One frequent source of metaphors about music is the likening of a program to a menu with an entree, first course, main course and dessert. One that is not very often used, but that I would like to embark on here is likening musical performance to social intercourse and in particular, the etiquette of social interaction. Don't you find some music charming and engaging and other music boorish and clumsy? Have you ever felt a piece of music was bullying the listener? Or another one drawing the listener in?
The string quartet program last night gave a couple of interesting examples. The program ended with the String Quartet No. 1 by Charles Ives. There followed an encore, an arrangement for string quartet of one of the variations from the Goldberg Variations by Bach--no. 13, as a matter of fact. The utterly different approach of the two pieces in juxtaposition made me think of musical etiquette.
Musical interactions can be governed by social etiquette as much as any other kinds of human interactions. For example, if one of the players has a fermata, the others have to wait for him. This is a bit like allowing someone to proceed through a door ahead of you. We even have specific musical terms that are often written in the score. "Colla parte" for example, means for the accompanist to follow whatever the soloist is doing. The art of musical accompaniment in general is the art of following, in tempo and dynamic and phrasing, what another instrument is doing. In a string quartet you see the members observing one another closely for attacks, cut-offs and phrasing. So this is all perfectly normal.
What I want to suggest is that sometimes I feel that there is an unspoken aesthetic of music that is akin to a kind of etiquette that could govern or at least suggest relations between the music and the listener, the composer and the audience. For example, is it good and proper to pound away at the audience with the same idea over and over and over again? Usually not, though there are some significant aesthetic exceptions: the minimalist school of composers did this and they had a very specific intention.
Last night's concert, which featured a quartet by Philip Glass, demonstrated to me something interesting. You might recall from my posts on the Schoenberg Violin Concerto that one of the problems I saw for that music was the extreme rhythmic dislocation. Composers today have far much more of a "groove" in their music and it is likely due to the influence of those two "minimalists" Steve Reich and Philip Glass who reminded us over and over and over that pulse is an important part of music.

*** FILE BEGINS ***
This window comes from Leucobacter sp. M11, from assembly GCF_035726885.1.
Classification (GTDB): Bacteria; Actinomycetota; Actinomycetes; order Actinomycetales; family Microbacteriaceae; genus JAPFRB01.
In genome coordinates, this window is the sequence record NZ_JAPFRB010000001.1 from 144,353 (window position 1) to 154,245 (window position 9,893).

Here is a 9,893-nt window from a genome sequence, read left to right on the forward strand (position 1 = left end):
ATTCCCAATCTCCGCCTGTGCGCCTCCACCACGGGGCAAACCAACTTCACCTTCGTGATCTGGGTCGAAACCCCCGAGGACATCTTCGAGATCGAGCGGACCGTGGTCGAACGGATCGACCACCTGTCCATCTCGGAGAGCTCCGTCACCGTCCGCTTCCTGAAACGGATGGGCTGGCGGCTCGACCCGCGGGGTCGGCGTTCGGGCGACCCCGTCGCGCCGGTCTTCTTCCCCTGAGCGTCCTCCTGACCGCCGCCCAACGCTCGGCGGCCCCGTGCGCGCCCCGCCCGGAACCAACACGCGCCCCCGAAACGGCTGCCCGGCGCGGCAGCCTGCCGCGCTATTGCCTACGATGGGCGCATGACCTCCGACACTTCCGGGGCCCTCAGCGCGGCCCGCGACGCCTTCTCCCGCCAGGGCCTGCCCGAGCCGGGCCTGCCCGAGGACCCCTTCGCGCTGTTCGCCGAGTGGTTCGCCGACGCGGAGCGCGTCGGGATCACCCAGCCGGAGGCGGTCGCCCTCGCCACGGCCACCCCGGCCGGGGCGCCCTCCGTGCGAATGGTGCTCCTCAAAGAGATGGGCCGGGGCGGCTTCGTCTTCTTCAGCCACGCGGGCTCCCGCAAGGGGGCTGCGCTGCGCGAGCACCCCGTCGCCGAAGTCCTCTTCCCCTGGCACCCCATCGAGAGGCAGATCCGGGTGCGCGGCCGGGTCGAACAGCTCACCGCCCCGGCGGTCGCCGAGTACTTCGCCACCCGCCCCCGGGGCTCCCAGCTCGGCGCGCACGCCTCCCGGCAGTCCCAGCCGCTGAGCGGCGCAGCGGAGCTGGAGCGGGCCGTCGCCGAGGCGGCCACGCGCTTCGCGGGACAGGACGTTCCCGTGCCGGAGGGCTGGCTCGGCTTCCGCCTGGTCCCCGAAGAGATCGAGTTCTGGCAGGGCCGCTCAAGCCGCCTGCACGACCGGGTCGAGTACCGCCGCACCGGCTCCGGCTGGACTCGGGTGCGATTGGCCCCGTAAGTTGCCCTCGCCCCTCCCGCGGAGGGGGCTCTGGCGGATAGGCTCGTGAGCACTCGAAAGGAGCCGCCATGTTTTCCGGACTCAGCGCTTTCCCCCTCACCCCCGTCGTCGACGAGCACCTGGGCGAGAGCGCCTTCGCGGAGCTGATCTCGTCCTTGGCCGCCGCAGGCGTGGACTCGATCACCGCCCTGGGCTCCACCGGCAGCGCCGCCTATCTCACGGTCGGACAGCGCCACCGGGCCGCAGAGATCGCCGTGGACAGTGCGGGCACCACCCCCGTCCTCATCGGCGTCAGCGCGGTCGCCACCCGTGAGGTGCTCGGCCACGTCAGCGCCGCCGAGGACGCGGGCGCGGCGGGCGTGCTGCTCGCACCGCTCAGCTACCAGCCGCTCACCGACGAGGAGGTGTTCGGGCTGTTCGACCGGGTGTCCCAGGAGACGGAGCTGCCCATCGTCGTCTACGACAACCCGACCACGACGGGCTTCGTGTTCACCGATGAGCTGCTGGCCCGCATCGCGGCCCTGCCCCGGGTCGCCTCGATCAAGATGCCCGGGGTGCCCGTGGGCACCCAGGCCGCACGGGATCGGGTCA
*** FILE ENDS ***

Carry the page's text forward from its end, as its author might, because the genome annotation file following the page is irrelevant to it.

So, often what one might expect ordinary musical etiquette to forbid, such as going on and on with the same pulse for a long time, is frequently permitted by an important aesthetic need. This is so often the case that the idea of an etiquette of music is a strange concept for us. But, I would like to argue, sometimes it seems like the right metaphor.
Going back to that concert, the quartet by Charles Ives, especially in juxtaposition with the music by Bach, seemed to me boorish and vulgar. Yes, I know, that's a bit extreme, but I call them the way I hear them. Ives may be a bit of a sacred cow, and there are some lovely pieces by him such as the Three Places in New England, but often his music seems to me to be, as I say, boorish and vulgar. What is vulgarity in music? Things mashed together with little care for the overall effect, going on and on, hammering on an idea, no matter how ugly. Writing with no respect for the performers and the audience, focusing only on one's own musical obsessions. Hey, that sounds exactly like Charles Ives! In fact, one of the performers, in announcing the piece, said something similar, but mentioned it as if it were a good thing!
So let's do some listening and see if you can see what I mean. Here is the last movement of the String Quartet No. 1 by Charles Ives:
Ugh. I suppose you can call that "triumphant" and "happy", but to me it is just an ugly mishmash. I get the same feeling from that as of being trapped in a corner at a cocktail party by a boorish and ignorant person who insists on telling me his half-baked views on everything while poking me in the chest with his finger. It is a wonder to me that a string quartet can play this music with a straight face who also might be playing quartets by Haydn or Beethoven. Don't they see the difference? Or does the ideology of modernism completely justify this? I suppose it used to.
Let's juxtapose that Goldberg Variation, no. 13, so as to get the effect of the concert:
Those two pieces side by side surely reveal something?
Let's end with some better music by Charles Ives. Here is "The Housatonic at Stockbridge", the last of his Three Places in New England: